Makttoof worked hard. He learned to read, write and speak English. His dream was to go to college. After about a year, he was in need of new living accommodations. His high school track coach posted an inquiry on Facebook to find someone with a room to rent.
Seattle U alumnus Joe Schultz, a special education teacher at Chief Sealth International High School in West Seattle, responded to the post. He and his wife, Vanessa, also a special education teacher at Sealth, were newlyweds with an extra room.
“My undergrad experience at Seattle U inspired me to share my home,” Schultz explains. “I am from a culturally homogenous town in Montana and SU opened my eyes to a broader world of people, places and ideas, what we should expect of ourselves and of society. I wanted to help.”
Makttoof, who was then an 18-year-old sophomore, moved in.
It was a little awkward at first, according to Schultz. “We weren’t sure what our relationship would be—parental or landlord/tenant. But Hameed quickly became part of our family and Vanessa and I became like an older sister and brother to him.”
The Schultz’s transferred Makttoof to Chief Sealth High School, which has a strong ELL program and one of the most ethnically and culturally diverse student bodies in Washington. The couple took turns tutoring Makttoof. “Education was a beacon to Hameed, and he worked harder than anyone I’d ever met,” says Schultz.
During Makttoof’s high school senior year, he was recruited by 14 colleges and universities to run track. He signed with Central Washington University, but the demands of college athletics and a heavy academic schedule became overwhelming.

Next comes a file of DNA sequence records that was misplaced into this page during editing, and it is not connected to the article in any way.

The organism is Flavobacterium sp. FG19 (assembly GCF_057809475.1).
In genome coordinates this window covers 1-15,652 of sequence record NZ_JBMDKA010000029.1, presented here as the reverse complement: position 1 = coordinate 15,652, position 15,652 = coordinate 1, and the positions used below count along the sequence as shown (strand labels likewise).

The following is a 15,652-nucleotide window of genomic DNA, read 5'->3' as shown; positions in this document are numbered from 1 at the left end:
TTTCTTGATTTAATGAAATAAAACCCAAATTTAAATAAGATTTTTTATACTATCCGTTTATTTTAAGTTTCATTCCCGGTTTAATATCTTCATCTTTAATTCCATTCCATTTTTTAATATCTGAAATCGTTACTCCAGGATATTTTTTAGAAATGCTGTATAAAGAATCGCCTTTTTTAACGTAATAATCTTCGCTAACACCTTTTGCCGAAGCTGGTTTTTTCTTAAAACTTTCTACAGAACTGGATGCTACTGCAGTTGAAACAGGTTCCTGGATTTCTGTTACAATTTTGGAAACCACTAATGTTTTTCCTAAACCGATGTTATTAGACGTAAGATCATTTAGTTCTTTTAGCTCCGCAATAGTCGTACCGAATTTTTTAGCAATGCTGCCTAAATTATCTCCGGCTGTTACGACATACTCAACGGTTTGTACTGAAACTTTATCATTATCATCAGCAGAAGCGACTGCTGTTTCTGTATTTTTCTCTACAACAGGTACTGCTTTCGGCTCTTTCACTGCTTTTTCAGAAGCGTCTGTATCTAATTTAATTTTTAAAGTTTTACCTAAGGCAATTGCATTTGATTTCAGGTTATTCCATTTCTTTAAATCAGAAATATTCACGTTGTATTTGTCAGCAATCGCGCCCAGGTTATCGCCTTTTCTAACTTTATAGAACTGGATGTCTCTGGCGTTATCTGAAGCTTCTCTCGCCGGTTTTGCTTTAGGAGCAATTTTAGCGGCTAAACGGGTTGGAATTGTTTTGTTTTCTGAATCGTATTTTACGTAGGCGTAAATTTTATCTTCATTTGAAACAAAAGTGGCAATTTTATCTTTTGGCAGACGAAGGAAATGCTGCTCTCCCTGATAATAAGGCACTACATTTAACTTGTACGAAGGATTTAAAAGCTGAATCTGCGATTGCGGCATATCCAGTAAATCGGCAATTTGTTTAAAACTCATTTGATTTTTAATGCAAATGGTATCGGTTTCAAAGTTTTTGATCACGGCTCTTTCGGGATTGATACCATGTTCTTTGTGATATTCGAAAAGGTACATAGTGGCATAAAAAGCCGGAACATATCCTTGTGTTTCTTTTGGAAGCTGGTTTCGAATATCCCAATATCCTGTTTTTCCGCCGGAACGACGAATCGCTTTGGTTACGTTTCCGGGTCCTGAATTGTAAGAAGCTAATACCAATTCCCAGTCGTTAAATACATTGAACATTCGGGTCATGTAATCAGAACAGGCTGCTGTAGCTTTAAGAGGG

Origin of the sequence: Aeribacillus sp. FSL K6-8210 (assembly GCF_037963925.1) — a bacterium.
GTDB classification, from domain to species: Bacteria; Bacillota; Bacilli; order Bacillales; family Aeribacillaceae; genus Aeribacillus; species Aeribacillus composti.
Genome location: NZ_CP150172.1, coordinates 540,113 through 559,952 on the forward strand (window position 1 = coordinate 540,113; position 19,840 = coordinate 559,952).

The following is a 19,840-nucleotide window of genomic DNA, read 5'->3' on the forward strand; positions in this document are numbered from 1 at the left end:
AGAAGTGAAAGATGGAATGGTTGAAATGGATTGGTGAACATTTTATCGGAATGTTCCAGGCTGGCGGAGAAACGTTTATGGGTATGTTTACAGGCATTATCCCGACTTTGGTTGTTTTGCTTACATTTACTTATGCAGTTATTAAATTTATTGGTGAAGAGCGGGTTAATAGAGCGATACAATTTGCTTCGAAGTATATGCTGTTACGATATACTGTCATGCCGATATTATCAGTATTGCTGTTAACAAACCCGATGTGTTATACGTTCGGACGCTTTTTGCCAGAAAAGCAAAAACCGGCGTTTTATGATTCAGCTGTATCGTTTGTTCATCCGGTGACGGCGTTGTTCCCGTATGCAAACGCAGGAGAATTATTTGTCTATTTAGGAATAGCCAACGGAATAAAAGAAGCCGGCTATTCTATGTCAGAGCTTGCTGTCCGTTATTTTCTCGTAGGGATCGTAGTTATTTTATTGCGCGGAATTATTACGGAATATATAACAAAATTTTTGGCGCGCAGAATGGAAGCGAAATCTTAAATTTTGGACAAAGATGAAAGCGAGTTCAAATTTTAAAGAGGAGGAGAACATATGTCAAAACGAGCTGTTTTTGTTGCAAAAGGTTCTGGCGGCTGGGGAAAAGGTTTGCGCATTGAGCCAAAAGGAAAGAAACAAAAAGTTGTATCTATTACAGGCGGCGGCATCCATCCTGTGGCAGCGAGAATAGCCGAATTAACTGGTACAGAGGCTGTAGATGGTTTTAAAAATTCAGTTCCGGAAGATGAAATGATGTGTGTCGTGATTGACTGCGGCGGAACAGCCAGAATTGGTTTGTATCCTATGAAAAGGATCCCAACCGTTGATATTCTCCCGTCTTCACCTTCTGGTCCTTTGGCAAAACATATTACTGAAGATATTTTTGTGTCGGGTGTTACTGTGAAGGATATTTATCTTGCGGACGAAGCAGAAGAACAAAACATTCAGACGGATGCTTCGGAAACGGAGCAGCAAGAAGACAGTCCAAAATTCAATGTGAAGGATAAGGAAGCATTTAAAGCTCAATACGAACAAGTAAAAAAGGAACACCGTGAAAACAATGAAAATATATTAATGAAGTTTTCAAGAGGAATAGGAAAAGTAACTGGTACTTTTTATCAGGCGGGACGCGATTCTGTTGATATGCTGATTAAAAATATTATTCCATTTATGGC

“I started to question what was more important, track or my education,” he says. “I chose education and stopped running track. I passed all my classes after making that decision.”
In the meantime, Schultz became aware of the Fostering Scholars program.
“I saw the graduation rates for students in the program and they were awesome,” he says. “Fostering Scholars appeared to provide a very supportive environment for promising students who had been in the foster care system and needed some extra support in transitioning to college life. It sounded like just the thing for Hameed.” When he returned to the Shultz’s home the summer following his freshman year, Joe put Makttoof in touch with Fostering Scholars Director Colleen Montoya Barbano.
“Hameed’s academic history required that he take some additional courses to qualify for admission,” says Barbano. “I was so struck by his determination to do what he needed to do to be at Seattle U.”
An admissions advisor told Makttoof to take an upper-level psychology course, his area of interest, as well as an upper-level math and science class before applying. Makttoof went back to Central Washington University for a quarter to take the required classes. He reached out to Barbano every couple of weeks to update her on his progress—he earned straight A’s. He applied and was accepted to Seattle U and the Fostering Scholars program as a 21-year-old transfer student.
“Fostering Scholars is a gift for people like me,” says Makttoof. “Colleen and Karina Saunders, the program’s assistant director, made a home for us. The emotional support they provided was great. Whenever I had a problem, I could go to Colleen and Karina for help. They made sure we all had a place to go for the Thanksgiving and Christmas holidays and checked-in with us regularly just to see how we were doing. I could close my eyes at night and feel good. I am so thankful for this program.”
Makttoof graduated from Seattle U in June 2020 with a bachelor’s in psychology. Later that summer he was notified of his acceptance to graduate school. Makttoof’s goal is to one day work with the UN Doctors Without Borders program and serve people in refugee camps.
“I want to become a counselor specializing in work with victims of post-traumatic stress disorder and people who have experienced life in a war zone and other trauma,” he says. “I remember the hopelessness I felt as a child in Sadr City. I was fortunate enough to be helped by many people and now I have dreams. It’s time for me to pay it back.”
If you would like to make a gift to the Fostering Scholars Program, click the following link and select Fostering Scholars in the Designation field, https://connect.seattleu.edu/giving/make-a-gift. For program information, contact Colleen Montoya Barbano, email@example.com, 206.296.5310.